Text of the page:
Wednesday, 31 May 2017

Forgotten Heroes - Slaymaster - Part 1

Those of you who follow this blog will remember that last June I took part in an event called Forgotten Heroes in which a number of us committed to producing a 25mm superhero/villain miniature for a character that doesn't currently have a figure. This could be either through conversion, or scratch-building. The link above will take you to the blog in which our efforts were recorded.

I produced two figures: Captain UK and Jenny Everywhere.

Having now done Heroclix conversions for two of the characters from the 1980s UK run of Captain Britain, (I made a figure for The Fury a few years ago) I felt fired up to try a third. This time I decided to do what another of the Captain's nemeses - Slaymaster

Slaymaster actually first appeared during the US-style run in the 1970s, when the Captain had the staff and amulets and a lion on his chest, but was basically a US-style character with UK backgrounds. He was a mercenary/assassin, and pretty similar to a whole range of Marvel characters of the time. However he was reinvented during the Alan Moore/Alan Davis era, and appeared three times. This version was a more sophisticated character; cunning and cruel to the point of sadistic, but with a certain degree of honour. It's this version I have decided to create a figure for, specifically based on his first appearance when he battles Captain Britain in the Denmark Street branch of Forbidden Planet.



I do like the claw device he has in this costume.


For the record here are his other look. This is his 1970s appearance


And here he has just emerged from his disguise as Alice in Wonderland's Caterpillar. I prefer the hair of this version, so will probably model it like this.





And this is his final appearence, where her wore a costume which amplified his abilities to superhuman levels and fought Betsy Braddock (the X-Men's Psylocke) during her brief appearance as Captain Britain.


And if you ever wondered why she had artificial eyes ...

My base figure is this one of Daredevil, mostly because it's a duplicate in my collection and the pose is relatively interesting.


To be honest I haven't entirely decided how I will approach this conversion yet. One advantage I have is that Slaymaster doesn't really have a set costume during the era I'm covering, so I can afford myself some artistic licence, so long as I capture the essence of the character. I'm as interested in seeing where this goes as you are.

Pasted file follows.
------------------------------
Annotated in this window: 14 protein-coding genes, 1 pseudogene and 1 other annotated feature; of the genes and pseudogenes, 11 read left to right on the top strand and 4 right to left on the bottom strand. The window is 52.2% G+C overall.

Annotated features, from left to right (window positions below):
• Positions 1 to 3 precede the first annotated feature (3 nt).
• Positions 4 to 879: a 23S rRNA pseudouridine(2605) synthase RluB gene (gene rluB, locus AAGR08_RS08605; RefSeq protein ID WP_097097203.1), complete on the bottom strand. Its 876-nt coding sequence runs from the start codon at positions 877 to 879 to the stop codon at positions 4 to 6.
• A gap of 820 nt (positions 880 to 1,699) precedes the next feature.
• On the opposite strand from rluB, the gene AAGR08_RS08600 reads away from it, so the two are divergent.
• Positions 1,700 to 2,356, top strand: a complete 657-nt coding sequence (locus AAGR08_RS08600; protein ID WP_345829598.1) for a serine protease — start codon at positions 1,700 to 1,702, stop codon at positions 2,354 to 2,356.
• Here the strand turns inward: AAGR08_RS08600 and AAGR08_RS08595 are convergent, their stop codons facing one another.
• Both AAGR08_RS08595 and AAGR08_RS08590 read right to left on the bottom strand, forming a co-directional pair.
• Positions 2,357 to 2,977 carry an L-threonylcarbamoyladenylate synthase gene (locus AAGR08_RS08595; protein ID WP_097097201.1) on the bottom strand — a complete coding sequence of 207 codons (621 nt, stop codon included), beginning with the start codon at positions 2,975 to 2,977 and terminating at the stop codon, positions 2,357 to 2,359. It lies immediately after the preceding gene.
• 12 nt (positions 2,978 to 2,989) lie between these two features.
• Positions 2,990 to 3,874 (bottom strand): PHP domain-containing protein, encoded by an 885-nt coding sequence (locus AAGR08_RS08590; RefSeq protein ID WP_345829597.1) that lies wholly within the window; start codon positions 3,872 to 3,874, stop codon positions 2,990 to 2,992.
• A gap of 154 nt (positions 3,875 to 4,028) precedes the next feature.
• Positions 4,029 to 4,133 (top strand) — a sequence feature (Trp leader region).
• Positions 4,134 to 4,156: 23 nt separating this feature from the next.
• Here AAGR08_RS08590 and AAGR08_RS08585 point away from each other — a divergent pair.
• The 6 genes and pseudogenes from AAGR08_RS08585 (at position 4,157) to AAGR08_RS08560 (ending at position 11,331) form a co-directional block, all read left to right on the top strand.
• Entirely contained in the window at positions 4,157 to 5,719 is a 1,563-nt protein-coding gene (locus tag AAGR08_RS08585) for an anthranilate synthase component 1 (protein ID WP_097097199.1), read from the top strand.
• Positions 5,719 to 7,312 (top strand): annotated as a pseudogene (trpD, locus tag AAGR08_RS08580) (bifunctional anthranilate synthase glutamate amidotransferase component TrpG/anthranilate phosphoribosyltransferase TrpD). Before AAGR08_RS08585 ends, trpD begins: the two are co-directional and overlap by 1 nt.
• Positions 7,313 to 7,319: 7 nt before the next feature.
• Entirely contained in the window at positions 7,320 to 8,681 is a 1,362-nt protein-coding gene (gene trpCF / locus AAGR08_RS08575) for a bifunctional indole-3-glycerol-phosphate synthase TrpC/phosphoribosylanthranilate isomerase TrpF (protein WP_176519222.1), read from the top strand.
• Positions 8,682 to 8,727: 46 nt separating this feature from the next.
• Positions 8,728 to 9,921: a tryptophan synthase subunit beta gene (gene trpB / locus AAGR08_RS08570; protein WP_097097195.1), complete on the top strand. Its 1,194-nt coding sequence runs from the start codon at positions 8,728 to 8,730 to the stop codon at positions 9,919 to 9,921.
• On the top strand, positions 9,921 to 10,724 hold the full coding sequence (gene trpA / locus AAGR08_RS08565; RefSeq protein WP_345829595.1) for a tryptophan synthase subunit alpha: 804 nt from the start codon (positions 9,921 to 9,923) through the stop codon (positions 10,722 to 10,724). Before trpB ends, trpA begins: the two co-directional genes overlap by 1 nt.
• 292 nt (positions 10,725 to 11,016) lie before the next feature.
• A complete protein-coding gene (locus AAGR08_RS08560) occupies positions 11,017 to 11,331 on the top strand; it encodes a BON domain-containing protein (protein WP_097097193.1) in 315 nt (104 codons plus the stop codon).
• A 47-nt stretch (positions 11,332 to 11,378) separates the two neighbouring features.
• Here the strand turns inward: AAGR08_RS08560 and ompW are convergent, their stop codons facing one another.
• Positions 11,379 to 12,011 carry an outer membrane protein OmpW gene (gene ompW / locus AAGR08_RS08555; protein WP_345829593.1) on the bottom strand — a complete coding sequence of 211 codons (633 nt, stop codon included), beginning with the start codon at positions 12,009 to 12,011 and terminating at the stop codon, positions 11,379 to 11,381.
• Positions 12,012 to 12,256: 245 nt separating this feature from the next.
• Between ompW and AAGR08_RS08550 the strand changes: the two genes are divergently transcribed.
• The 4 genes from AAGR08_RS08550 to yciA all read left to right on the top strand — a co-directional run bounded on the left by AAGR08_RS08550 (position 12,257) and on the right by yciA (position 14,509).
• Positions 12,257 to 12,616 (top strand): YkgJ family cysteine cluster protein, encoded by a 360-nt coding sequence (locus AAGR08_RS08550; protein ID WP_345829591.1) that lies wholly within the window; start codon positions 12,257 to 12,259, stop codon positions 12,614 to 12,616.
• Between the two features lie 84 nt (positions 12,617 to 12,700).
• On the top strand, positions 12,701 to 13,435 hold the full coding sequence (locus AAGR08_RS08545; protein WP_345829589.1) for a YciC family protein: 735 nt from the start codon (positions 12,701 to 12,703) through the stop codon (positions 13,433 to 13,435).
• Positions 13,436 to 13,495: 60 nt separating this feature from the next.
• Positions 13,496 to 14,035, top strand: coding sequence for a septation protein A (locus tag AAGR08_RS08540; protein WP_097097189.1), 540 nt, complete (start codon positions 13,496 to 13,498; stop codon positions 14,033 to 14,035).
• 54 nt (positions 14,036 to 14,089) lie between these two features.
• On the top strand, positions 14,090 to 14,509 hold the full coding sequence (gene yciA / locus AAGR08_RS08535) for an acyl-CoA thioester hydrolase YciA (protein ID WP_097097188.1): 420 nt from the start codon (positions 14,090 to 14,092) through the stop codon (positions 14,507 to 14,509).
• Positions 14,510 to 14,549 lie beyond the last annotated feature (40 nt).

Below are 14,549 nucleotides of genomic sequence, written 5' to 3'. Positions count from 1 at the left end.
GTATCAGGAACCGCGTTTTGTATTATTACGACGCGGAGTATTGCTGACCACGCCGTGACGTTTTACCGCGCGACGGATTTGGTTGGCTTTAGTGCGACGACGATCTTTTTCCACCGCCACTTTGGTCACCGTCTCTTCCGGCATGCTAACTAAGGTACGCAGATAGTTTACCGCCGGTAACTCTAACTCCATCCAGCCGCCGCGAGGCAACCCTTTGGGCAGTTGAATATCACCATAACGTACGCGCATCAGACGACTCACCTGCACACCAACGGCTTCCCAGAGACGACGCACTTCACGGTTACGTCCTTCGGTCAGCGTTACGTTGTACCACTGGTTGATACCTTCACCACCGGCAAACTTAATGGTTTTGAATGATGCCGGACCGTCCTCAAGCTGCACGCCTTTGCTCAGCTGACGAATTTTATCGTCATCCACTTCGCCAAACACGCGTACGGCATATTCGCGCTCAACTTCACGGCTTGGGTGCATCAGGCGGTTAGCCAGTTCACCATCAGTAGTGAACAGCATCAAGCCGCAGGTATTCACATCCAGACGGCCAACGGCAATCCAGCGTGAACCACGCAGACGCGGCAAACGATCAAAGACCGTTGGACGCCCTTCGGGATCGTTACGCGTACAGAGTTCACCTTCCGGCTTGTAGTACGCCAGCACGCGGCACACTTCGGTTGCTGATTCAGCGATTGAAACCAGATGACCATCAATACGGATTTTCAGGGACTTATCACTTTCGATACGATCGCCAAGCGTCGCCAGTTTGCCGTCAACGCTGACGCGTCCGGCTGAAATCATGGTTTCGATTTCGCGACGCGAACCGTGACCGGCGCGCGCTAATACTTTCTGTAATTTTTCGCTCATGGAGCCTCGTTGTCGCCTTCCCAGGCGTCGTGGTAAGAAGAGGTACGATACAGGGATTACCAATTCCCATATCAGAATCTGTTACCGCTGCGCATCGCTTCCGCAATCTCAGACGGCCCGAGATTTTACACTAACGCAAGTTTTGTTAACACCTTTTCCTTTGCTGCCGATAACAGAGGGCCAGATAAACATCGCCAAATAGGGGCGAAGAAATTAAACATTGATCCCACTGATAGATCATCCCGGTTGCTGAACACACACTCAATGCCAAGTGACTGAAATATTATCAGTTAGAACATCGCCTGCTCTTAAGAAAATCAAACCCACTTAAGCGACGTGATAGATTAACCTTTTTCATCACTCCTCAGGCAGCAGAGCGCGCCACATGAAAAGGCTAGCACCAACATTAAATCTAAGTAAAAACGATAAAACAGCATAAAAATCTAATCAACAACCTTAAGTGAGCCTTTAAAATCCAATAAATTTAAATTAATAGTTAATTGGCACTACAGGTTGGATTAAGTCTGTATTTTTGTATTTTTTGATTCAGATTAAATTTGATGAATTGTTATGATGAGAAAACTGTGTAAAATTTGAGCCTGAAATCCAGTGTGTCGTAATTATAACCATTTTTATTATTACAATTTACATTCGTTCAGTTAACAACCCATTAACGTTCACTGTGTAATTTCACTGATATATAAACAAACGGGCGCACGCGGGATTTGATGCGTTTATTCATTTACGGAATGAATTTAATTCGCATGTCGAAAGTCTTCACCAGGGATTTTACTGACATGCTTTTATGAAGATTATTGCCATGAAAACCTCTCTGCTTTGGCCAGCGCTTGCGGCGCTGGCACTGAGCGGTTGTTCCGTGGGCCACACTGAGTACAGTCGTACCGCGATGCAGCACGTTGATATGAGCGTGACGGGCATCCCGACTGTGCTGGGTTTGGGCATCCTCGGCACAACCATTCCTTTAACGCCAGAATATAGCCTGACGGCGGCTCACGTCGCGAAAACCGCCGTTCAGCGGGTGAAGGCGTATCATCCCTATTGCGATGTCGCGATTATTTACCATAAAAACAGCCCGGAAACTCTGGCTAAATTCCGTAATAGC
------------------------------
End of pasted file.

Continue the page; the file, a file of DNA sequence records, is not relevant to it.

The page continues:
If I manage to finish Slaymaster by the end of the month, then a have a couple of possible bonus characters to try. But let's get one done, shall we?

Sunday, 28 May 2017

The Battle of Midsomer Barrow

In my previous post I gave the rules for my proposed ECW campaign using a modified version of the OHW Pike & Shot rules. This is the first battle.

It's 1642, the country erupts into civil war and many of the great and powerful rush to declare their allegiance to either King or for Parliament. In the county of Midsomer the two most powerful notables are Sir Thomas Barnaby and Lord Standing. The former declares for Parliament, whilst the latter declares for the King. The county is divided. Both men set about raising troops to secure the county for their chosen faction and, as the year drew to a close, their armies met at Midsomer Barrow.


I rolled 'Pitched Battle 1' as the scenario, which is a straight fight on an open plain. Parliament got lucky with their quality rolls and ended up with:

2 x Pike and Shot (Shot-Heavy, Elite)
1 x Pike and Shot (Elite)
1 x Horse (Dashing)
2 x Dragoons


Lord Standing's Royalists were less enthusiastic. He got:

2 x Pike and Shot (Pike-Heavy)
2 x Pike and Shot (Raw)
1 x Horse (Dashing)
1 x Horse


With an emphasis on close combat, Lord Standing elected to attack, with his horse pushing forward on his left. With a strong position on one flank he hoped that the horse could then support his out-matched infantry.


Both commanders led their horse into the attack.


The Royalist foot advanced as well. The better quality pike-heavy foot was in the centre, tasked with taking the hill the bulk of the Parliamentarian foot was defending. On their right the raw foot regiments were assigned the task of driving off the dragoons.


An initial disaster for the Parliamentarian forces saw Sir Thomas Barnaby wounded, leaving his forces in charge of Colonel Thomas Nelson.


The two lines closed and exchanged musketry. Both commanders moved to rally their foot, as the cavalry melee continued on the flank.


The Parliamentarian cavalry broke, and the Royalists pursued.


Their pursuit crashed straight into the Parliamentarian infantry covering that flank.


Sir Thomas Nelson rallied the dragoons, who were wavering under fire from the Royalist foot.


In the centre, ammunition was running low, and the Royalists were obliged to push their pikes up the hill.


Casualties were mounting on both sides.


The dragoons continued to hold on the Parliamentarian left, and Lord Standing tried to order his foot to cease the firefight which his men seemed to be losing, and advance. Some of his troops were not enthusiastic about the idea.


On the other flank, the Royalist horse were held off by a wall of pikes.


Parliament also held firm on the hill.


The raw troops facing the dragoons had enough, and both broke on the same turn.


Lord Standing tried to order an advance in the centre, but couldn't get his men to move.


The dragoons now moved to compromise the Royalist right, although they were only a theoretical danger at this stage, since they can't move into close combat, or fire into an ongoing one.


Another attempt to advance the Royalist centre failed, and another unit of Royalist foot broke under fire from the shot on the hill.